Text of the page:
The minister is at the Days of Jesus before the girl arrives. He is in his office, waiting. His sermon is written and placed on the pulpit and he waits for the girl to arrive as he has all summer. She comes in the side door and takes the stairs to the basement practice room where she says she is working on her scales. The minister’s office has a large glass wall facing the basement. The girl looks up. The minister is standing at the bank of windows. She mounts the stairs to the minister’s office as she has all summer on early Sunday mornings. She takes grown-up oranges out of her beginner’s bra. The girl and the minister greedily bite, suck out pulp, shuck clothes.


He wakes Sunday morning his hands clasped. Next to him his wife Od stirs, small sounds escaping her throat like the sounds she makes when they make love. They attend the Days of Jesus, are teachers in the elementary school and high school respectively in their town of Sycamore where on the square the Days of Jesus stands next to Saint Paul’s Episcopalian and the Holy Catholic Church. On the square there are fountains and playgrounds and easy-going streets branch off to the cafes and coffee shops, clothing stores, olive oil shops and bookstores of Sycamore.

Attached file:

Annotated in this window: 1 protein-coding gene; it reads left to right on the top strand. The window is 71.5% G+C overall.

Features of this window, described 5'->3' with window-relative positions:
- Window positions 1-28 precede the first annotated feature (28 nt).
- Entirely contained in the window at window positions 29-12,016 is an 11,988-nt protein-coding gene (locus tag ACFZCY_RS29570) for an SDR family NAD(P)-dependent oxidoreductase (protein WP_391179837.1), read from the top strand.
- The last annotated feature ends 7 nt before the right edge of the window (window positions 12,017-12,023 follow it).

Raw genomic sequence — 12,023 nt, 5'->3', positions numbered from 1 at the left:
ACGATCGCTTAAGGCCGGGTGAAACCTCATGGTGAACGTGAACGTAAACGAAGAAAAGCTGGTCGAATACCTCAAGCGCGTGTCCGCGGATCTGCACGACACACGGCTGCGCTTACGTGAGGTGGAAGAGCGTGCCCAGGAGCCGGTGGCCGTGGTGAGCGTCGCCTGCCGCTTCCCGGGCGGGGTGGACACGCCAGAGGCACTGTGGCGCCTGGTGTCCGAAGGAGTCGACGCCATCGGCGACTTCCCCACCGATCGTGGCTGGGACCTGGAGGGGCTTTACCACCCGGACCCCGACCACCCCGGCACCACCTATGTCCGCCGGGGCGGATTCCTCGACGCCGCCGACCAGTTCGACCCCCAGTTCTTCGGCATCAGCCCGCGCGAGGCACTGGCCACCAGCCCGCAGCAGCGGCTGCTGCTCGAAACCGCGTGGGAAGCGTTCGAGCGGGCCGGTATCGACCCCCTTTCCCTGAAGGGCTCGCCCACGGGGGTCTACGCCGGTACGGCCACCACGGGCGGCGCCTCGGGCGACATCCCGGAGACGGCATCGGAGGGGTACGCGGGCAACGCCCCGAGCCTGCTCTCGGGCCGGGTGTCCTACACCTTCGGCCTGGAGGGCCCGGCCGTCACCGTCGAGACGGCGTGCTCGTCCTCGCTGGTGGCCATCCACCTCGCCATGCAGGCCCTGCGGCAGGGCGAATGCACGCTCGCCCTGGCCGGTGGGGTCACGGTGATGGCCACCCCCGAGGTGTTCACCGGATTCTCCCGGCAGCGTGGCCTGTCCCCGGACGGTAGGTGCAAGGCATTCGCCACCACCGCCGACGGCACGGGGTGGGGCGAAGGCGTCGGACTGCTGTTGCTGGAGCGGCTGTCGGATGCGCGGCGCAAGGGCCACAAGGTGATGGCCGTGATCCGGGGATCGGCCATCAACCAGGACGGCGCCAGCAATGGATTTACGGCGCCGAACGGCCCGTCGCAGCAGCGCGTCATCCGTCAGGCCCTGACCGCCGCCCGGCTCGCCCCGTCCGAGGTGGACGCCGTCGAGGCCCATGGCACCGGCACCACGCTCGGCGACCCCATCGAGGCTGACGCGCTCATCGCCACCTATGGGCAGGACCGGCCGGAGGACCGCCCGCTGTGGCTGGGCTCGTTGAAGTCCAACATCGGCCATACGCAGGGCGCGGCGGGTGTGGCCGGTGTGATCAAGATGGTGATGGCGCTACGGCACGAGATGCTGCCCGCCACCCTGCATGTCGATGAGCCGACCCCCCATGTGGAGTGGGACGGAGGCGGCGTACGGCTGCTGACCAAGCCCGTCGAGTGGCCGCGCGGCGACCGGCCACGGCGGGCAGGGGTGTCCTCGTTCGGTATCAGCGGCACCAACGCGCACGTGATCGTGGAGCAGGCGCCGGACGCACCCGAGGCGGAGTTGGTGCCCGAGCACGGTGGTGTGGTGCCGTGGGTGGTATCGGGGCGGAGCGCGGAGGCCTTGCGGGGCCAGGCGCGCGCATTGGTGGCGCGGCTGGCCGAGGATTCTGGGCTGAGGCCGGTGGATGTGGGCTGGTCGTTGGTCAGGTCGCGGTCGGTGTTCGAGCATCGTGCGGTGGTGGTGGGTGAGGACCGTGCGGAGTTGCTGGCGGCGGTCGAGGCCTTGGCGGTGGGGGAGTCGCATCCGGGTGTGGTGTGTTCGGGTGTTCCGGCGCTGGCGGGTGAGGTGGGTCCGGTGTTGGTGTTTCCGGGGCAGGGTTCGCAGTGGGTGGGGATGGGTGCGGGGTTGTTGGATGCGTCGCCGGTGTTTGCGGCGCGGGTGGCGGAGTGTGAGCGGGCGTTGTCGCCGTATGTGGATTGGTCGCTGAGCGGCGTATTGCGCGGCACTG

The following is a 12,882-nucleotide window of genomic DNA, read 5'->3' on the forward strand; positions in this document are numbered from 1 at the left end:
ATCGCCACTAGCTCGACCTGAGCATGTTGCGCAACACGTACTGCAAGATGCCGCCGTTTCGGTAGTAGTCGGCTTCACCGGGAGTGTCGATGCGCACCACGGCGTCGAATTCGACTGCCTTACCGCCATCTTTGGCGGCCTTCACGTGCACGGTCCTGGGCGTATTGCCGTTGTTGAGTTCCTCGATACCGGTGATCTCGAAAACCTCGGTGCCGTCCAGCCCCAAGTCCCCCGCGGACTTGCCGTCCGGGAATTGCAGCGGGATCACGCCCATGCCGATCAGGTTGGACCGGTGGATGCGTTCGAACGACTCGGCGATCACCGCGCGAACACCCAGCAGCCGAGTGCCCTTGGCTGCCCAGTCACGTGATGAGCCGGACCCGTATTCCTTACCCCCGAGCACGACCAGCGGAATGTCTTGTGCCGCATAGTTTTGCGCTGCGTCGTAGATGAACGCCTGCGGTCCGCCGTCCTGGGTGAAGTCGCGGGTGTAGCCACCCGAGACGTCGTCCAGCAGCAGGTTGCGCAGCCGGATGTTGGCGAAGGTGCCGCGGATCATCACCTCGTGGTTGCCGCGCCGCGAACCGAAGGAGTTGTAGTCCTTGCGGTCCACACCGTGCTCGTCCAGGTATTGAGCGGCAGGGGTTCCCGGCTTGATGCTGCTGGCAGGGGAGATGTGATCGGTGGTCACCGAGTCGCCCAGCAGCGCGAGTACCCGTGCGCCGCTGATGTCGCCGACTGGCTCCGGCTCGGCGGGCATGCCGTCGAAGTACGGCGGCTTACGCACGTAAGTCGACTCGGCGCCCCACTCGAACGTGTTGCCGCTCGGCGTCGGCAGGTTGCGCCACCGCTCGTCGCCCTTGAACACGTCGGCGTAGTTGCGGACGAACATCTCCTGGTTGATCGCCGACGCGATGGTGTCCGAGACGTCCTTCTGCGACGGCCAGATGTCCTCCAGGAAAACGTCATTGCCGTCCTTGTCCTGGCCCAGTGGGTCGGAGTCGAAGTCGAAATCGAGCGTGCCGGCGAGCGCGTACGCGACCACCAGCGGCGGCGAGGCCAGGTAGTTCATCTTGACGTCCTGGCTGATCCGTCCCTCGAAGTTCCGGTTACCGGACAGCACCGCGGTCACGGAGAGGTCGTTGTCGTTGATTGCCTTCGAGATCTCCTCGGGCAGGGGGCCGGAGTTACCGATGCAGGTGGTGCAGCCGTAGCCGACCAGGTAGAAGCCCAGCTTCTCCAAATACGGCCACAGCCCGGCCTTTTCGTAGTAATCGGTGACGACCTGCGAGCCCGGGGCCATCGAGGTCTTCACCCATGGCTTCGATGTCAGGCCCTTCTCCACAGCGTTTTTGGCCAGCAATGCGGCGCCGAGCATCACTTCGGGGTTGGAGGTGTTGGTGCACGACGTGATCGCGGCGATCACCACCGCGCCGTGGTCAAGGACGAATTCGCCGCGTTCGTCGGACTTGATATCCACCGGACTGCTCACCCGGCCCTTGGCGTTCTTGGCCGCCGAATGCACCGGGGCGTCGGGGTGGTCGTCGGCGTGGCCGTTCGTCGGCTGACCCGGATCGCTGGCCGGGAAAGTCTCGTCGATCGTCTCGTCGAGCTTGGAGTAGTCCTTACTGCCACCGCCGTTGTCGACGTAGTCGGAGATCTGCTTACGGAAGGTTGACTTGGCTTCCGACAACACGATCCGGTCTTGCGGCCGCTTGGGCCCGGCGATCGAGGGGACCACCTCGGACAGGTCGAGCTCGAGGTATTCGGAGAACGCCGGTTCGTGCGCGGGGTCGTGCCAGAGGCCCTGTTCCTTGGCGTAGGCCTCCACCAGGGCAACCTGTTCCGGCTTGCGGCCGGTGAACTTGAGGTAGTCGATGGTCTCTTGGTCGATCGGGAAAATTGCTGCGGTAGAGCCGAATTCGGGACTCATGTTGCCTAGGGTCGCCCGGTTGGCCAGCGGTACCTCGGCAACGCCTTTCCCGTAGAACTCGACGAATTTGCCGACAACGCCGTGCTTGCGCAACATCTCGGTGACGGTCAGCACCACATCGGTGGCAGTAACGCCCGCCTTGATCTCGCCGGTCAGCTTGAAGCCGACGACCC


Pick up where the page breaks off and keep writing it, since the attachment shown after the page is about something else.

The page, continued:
Od smiles at her husband as they stir awake knowing he’s proud of their daughter. She has been bestowed with being old enough finally and good enough finally to sing in the adult church choir. All summer she has been going to the church proper early Sunday mornings to practice her scales and had done so this morning. He kisses Od, then rolls up in bed. I’m meeting two other deacons early and we’re walking to church, he says as Od’s fingers trail across his back. He sips coffee Od makes, her still sleepy-eyed and bundled in a robe. He is a tall man with sandy hair, blue eyes and is dressed for church service. His suit jacket is slung over one shoulder.


The three deacons meet on a street corner. The girl’s father is eager to hear his daughter’s sweet young innocent voice practicing scales at Days of Jesus but when the men arrive at the church and tip-tap personably down the basement steps to their meeting room what the girl’s father does instead is drop his suit jacket at the sight. His hands appear to the two other deacons to be trying to catch something sweet and melodious in the air but can grasp nothing. There is nothing to grasp. The girl and the minister see her father and as if defying truth itself, they stand full-frontal at the glass window, looking down, cannibalized bright and blazing oranges held tight and certain in their outstretched hands.


AJ Atwater
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